Thousands of passengers aboard Carnival’s Triumph cruise ship were stranded without power due to an engine room fire caused by a fuel leak in the middle of the Gulf of Mexico last February. Our Miami lawyers who sue cruise ship companies filed the first individual passenger injury claim against the Triumph.
Our client, a Texas woman, was amongst 4,229 passengers and crew who lived in unsanitary conditions and without working toilets, air conditioning, fresh water or elevators as the 900 foot long disabled ship was slowly tugged to Mobile, Alabama. Ironically, the rescue mission was further delayed when one of the towlines snapped.
Since being docked in Mobile, the Triumph continues to be plagued by problems. Last month the Triumph dislodged from its moorings by a windstorm. Then, in a separate and subsequent incident, two shipyard workers fell into Mobile Bay. One worker was rescued immediately; the other’s body was not found for more than a week.
Now more than two months since the initial disaster, the Triumph is still undergoing repairs with many workers living on board. Last week an explosion erupted on a nearby fuel barge critically injuring three people and forcing the evacuation of all of the Triumph’s crewmembers.
SUING A CRUISE LINE
Triumph passenger lawsuits against Carnival filed in Federal Court in Miami are not going smoothly either. Carnival is seeking the dismissal of all Triumph cases including a potential class action attempting to consolidate the claims of over 3,000 passengers. Carnival has argued that the passengers’ tickets – the Contract of Carriage – prohibit the filing of a class action lawsuit. In response the potential class action is asserting that Carnival is negligent for allowing the Triumph to sail in light of its past mechanical issues.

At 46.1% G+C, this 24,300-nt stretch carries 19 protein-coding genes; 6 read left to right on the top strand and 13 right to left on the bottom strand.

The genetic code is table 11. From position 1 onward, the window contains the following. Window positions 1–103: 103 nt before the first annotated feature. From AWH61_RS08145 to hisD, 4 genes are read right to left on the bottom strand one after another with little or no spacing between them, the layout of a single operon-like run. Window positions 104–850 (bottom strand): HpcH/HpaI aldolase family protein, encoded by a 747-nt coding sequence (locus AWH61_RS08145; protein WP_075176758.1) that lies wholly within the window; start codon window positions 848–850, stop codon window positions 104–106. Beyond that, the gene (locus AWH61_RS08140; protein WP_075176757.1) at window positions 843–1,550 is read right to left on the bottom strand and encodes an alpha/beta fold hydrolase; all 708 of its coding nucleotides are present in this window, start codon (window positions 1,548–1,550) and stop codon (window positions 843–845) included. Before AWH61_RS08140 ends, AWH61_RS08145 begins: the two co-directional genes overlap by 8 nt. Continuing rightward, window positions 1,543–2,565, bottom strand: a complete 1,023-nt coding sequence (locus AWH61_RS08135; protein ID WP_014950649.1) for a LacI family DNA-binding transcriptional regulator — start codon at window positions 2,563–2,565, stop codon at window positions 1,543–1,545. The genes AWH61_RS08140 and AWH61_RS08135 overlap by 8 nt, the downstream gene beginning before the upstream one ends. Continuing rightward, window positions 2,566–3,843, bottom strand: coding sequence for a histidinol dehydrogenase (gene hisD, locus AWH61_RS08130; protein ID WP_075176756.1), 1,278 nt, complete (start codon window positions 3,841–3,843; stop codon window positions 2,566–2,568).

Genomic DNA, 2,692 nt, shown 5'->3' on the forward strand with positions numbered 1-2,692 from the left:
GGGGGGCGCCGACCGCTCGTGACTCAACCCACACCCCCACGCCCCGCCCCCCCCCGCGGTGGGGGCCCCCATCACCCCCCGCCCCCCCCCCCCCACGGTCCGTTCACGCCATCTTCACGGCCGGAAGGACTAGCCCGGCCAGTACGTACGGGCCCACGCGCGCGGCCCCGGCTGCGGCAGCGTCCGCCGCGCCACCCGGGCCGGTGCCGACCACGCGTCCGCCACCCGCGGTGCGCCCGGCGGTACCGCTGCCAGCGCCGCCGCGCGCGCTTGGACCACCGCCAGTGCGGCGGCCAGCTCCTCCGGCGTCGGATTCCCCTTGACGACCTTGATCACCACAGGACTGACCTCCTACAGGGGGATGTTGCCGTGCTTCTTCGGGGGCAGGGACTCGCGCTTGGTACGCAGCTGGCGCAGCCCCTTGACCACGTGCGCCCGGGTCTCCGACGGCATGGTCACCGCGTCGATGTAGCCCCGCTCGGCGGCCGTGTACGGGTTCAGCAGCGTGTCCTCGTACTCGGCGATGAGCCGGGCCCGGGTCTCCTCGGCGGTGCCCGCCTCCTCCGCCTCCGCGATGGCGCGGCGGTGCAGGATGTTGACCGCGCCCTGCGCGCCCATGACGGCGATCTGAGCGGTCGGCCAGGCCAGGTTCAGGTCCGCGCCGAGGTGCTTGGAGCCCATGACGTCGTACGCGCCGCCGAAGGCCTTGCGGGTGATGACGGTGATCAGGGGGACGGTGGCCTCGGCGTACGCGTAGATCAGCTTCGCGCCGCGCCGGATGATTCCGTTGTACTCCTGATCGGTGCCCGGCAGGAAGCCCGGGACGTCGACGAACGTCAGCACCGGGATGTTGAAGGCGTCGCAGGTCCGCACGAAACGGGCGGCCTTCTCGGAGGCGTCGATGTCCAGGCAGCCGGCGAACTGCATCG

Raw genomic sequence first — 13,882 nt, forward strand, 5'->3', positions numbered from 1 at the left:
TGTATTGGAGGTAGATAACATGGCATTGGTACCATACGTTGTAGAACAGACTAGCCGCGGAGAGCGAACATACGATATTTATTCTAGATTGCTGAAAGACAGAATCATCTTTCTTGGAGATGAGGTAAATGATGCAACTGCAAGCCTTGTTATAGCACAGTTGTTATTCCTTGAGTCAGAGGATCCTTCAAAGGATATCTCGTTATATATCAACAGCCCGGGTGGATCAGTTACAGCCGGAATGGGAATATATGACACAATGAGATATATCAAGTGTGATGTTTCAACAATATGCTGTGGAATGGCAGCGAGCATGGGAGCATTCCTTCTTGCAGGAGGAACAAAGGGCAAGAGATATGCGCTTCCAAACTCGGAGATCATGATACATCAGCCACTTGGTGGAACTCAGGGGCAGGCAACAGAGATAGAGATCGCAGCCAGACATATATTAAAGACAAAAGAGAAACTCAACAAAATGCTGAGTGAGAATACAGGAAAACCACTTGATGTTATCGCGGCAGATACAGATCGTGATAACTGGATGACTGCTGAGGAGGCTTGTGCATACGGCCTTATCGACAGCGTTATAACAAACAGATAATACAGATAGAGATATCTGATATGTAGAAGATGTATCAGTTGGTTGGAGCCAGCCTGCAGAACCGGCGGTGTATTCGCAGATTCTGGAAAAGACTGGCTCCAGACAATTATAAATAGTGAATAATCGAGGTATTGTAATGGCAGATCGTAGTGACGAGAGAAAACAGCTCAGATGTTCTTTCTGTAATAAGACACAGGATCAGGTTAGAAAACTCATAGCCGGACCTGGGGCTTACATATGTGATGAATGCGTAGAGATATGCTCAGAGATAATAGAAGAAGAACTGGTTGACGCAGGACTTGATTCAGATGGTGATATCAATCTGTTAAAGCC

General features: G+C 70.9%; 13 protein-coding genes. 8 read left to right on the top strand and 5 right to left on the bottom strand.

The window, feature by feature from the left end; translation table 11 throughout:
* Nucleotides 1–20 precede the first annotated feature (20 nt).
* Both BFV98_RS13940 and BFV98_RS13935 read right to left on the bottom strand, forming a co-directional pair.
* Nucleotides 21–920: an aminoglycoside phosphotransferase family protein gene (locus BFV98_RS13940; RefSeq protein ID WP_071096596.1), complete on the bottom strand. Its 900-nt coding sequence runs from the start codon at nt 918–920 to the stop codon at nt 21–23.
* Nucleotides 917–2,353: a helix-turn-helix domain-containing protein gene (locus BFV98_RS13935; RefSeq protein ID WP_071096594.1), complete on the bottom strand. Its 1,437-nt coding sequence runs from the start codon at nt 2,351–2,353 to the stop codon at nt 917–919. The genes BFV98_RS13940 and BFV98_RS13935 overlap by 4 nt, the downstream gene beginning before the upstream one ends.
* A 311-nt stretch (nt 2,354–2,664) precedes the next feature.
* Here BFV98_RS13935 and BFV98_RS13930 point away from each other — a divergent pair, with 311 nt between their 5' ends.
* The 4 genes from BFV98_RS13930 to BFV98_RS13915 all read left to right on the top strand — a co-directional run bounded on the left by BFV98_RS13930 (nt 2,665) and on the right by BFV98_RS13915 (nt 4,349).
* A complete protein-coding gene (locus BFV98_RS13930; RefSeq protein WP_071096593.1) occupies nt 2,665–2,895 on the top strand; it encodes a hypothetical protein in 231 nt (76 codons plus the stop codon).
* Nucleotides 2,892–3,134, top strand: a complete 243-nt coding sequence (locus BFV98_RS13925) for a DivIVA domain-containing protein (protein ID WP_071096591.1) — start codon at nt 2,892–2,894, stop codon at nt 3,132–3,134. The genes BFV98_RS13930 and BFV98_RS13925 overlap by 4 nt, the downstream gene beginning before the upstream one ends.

Additionally, Carnival is trying to get rid of our client’s individual claim. Williams, L – Motion to Dismiss Pltfs Complaint for Damages w Memo-10996.pdf Carnival appears to prefer muscling its way through the litigation process rather than attempting to resolve the claims of those who were impacted by poor maintenance.
Cruise ships are like floating cities and therefore must have the ability to provide basic comfort and support for passengers when faced with an unexpected power outage. Carnival has recently unveiled upgraded emergency power capabilities along with improved operating procedures they claim are intended to prevent the kind of disaster that left the Triumph dead in the water. To oversee these changes, Carnival formed a five person safety and reliability board that is allegedly comprised of maritime experts.
Dragging a distressed cruise ship slowly across the Gulf of Mexico with thousands of people stewing in raw sewage is unforgivable. I hope that Carnival is ultimately held accountable for not just ruining their passengers’ vacations; but for prioritizing corporate profits over passenger safety.